There are a couple of martial arts in the Olympics that I am asked about often, Taekwondo and Judo. I feel that I am pretty well versed to write on the subject. For years Olympic style Taekwondo was my life. I was a fourth degree black belt in Taekwondo. I was a sparring national champion (lt. wt. 33 – 40 age bracket). I coached several Jr. and Sr. national champions, many Jr. and Sr. national medalists, a Collegiate national team member, a U.S. national team member and even a World medalist. Like I said, for years the sport was my life.

Are Taekwondo and Judo self defense? My answer is “No, kinda and used to be”. Both of these disciplines are sports. Sports have rules, timed rounds, fight one person at a time, no weapons allowed in the ring, etc, etc. so the training isn’t really getting it’s practitioners ready for real world violence. BUT, they are good at what they do, hit very hard and (more importantly) are used to getting hit. Any Olympic level Taekwondo player can whip most people’s butts and would fair very well in a bar room type fight. In a one on one “fair” fight people who have trained in these sports would absolutely out perform any untrained idiot who is just throwing haymakers.

As far as the “used to be”…there was a time when these disciplines were the cutting edge of fighting. Judo was designed for the battlefield where everyone was wearing a hundred pounds of armor. You didn’t want to hit the ground so throwing someone to the ground while remaining upright was very good strategy. IF the warrior who hit the ground wasn’t destroyed outright he was killed while struggling to get back up. As far as Taekwondo goes centuries ago the best and the brightest were trained like knights to be the protectors of the kingdom. They were educated and taught art, poetry, etc but were also taught the best fighting techniques that existed at the time. Those high flying kicks were used to knock attackers off of a horse. The horse stances were practice for fighting while on horseback. The big front stances were for fighting on a ship. They were very well rounded warriors.

Some of the problems with these martial arts as self defense is that nobody ever taught them how to fight dirty! They have rules they adhere by, are taught to be fair, honest, etc. As we say in Krav Maga “if you are in a fair fight your tactics suck”! Because these athletes are getting ready for competition their sport is about all they practice. The Taekwondo athlete is in trouble if taken to the ground and the judo player is in trouble in a stand up fight. Neither have good answers for a knife, handgun or stick. They also need some aggression training…to realize that violence of motion trumps technique!

This sport training can be a great segway to Krav, however. I was speaking with Arlene Limas (1988 Olympic Gold Medalist in Taekwondo and USKMA affiliate) about her students when I was training them in Krav Maga. I had told her how good they were and how fast they were learning and she made the statement that her team (Olympic style taekwondo athletes she trains) really takes to the aggression of Krav Maga. They are used to moving, hitting hard and being hit as well. They were athletic and used to learning new techniques quickly. I had never made the connection before but they were prime students for Krav Maga because of all of that. Show them how to be aggressive and end things as well as the techniques of Krav Maga and they were first rate.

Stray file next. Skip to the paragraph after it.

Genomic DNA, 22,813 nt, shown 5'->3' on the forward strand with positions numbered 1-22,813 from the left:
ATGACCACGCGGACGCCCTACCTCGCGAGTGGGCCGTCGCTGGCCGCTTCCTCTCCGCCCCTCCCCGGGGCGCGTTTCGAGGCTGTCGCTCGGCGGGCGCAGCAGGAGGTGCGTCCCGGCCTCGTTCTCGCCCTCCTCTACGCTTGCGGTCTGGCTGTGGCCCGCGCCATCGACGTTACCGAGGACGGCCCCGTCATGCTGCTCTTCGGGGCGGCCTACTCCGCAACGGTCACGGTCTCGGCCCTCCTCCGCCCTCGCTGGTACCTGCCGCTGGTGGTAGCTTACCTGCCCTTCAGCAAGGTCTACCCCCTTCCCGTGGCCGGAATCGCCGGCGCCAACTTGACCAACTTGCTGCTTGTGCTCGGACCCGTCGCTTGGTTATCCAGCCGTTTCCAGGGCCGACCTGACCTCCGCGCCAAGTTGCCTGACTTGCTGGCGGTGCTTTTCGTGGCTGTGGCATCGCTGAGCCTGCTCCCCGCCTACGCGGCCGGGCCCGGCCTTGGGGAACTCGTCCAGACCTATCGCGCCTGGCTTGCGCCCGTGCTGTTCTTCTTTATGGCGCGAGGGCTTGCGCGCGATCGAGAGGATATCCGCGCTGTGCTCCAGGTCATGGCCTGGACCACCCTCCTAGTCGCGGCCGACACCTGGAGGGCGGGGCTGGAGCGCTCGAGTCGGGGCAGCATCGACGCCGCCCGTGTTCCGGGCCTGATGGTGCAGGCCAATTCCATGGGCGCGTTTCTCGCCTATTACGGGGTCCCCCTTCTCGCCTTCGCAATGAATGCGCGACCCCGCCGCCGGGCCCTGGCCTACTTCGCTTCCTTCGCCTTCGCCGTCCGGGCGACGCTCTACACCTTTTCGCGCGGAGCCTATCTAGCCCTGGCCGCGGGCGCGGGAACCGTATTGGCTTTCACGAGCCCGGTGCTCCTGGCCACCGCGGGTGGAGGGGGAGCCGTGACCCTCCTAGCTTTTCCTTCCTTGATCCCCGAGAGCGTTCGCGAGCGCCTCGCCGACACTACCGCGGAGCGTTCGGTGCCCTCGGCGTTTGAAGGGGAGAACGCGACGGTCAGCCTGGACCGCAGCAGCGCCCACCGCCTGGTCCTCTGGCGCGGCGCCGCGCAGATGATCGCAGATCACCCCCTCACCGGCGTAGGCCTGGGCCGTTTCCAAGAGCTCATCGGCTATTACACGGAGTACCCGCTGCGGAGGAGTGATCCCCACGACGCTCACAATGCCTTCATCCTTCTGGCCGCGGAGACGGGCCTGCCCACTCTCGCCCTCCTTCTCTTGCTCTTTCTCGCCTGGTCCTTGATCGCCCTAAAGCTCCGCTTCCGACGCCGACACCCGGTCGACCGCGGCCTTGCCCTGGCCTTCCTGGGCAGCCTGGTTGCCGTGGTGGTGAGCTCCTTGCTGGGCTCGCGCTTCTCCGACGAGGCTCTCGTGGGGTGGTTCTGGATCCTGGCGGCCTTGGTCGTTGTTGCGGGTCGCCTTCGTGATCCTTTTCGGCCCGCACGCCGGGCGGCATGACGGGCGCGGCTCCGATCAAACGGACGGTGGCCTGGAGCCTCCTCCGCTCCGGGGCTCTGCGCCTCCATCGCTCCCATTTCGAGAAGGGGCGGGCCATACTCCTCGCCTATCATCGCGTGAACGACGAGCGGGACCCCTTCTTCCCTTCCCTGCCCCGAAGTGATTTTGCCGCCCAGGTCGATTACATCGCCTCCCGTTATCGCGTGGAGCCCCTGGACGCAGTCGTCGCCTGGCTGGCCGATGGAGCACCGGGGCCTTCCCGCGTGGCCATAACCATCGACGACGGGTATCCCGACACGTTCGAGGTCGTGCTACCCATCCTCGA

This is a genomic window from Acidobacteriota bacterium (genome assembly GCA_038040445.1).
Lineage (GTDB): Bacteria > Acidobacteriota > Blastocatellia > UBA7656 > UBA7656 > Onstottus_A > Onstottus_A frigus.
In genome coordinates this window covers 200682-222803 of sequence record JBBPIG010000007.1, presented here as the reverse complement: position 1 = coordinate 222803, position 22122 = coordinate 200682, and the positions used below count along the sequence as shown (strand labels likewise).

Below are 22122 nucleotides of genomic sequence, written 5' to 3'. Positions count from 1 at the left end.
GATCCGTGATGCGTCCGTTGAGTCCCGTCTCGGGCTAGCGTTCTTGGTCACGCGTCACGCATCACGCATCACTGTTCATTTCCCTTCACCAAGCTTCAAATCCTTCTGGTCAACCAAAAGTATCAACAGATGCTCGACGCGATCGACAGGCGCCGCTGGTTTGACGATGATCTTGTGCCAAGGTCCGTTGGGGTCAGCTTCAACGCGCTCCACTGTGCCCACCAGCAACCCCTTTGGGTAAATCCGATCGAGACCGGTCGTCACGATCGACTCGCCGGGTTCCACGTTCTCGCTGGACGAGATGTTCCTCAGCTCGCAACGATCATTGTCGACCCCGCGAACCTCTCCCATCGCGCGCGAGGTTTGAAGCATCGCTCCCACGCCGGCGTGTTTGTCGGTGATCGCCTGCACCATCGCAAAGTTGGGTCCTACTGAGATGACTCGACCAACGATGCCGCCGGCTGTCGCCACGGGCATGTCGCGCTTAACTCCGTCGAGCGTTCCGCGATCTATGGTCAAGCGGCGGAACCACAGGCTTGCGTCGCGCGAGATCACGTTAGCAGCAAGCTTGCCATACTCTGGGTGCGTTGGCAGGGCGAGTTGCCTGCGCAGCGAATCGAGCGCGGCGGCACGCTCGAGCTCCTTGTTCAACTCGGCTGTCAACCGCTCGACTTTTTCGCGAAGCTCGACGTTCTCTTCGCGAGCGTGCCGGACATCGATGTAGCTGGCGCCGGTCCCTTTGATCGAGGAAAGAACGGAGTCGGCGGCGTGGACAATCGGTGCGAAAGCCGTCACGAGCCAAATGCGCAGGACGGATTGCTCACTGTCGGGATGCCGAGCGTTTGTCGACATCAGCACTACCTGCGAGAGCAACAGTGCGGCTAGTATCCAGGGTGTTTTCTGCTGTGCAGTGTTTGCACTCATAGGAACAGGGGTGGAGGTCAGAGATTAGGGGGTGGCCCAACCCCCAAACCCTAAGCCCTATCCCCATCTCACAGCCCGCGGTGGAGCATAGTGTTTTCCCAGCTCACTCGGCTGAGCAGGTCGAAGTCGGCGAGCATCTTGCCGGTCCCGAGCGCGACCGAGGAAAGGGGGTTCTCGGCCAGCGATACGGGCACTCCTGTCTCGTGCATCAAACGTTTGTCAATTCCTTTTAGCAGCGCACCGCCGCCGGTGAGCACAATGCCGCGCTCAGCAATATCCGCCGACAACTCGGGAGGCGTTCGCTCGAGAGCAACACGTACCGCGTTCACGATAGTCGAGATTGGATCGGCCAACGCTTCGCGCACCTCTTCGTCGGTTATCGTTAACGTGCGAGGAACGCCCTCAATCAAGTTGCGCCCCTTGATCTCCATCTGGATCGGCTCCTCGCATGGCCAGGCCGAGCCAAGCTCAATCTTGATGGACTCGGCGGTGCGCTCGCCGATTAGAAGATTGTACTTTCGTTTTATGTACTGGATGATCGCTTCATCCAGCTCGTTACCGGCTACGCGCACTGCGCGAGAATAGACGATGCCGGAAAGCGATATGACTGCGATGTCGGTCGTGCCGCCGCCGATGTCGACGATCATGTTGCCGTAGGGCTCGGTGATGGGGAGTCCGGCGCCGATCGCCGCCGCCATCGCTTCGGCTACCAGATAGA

Judo and Taekwondo are cool sports. Those at the higher levels are World class athletes. They are participating in a sport and most of the one’s I have met realize this. Now, for real world violence, weapon disarms, multi attackers, etc give them some Krav Maga and they’ll be one tough foe! BE SAFE!


  1. Good points all. Mark is a very high level Tae Kwon Do competitor, and I’m a Judo black belt myself. I still say that although we may be able to pull some great techniques from these arts, what makes them in appropriate for self-defense is that they ignore (appropriately, as they are sports) many concepts necessary for survival in real-world violent encounters. Note that each time a Judo player is thrown, he/she freezes in place and looks to the referee to see if the score was Ippon, Waza ari or yuko, rather than scrambling and looking for other attackers. That’s an extremely bad reaction in a street fight. We can take much from them, but Krav Maga concepts make the system the best in the world for the real-world.

  2. I totally agree with your conclusions. However, I think your history info was a bit oversimplified (as it needs to be to not make the article too long). I would point out that Judo was originally created as a sport out of another art (Jujitsu I’ve heard, never studied, and probably can’t spell). Also, traditional taekwondo is very different from the modern sport of taekwondo. Again, as you said, traditional taekwondo was much better self-defense than is modern but still not as good as Krav Maga. I studied traditional taekwondo, then modern, then Krav Maga and recently realized that in traditional taekwondo, there were many of the same techniques as I find in KM but I was not taught the applications for the moves that is so obviously part of KM. Thanks for another great post!

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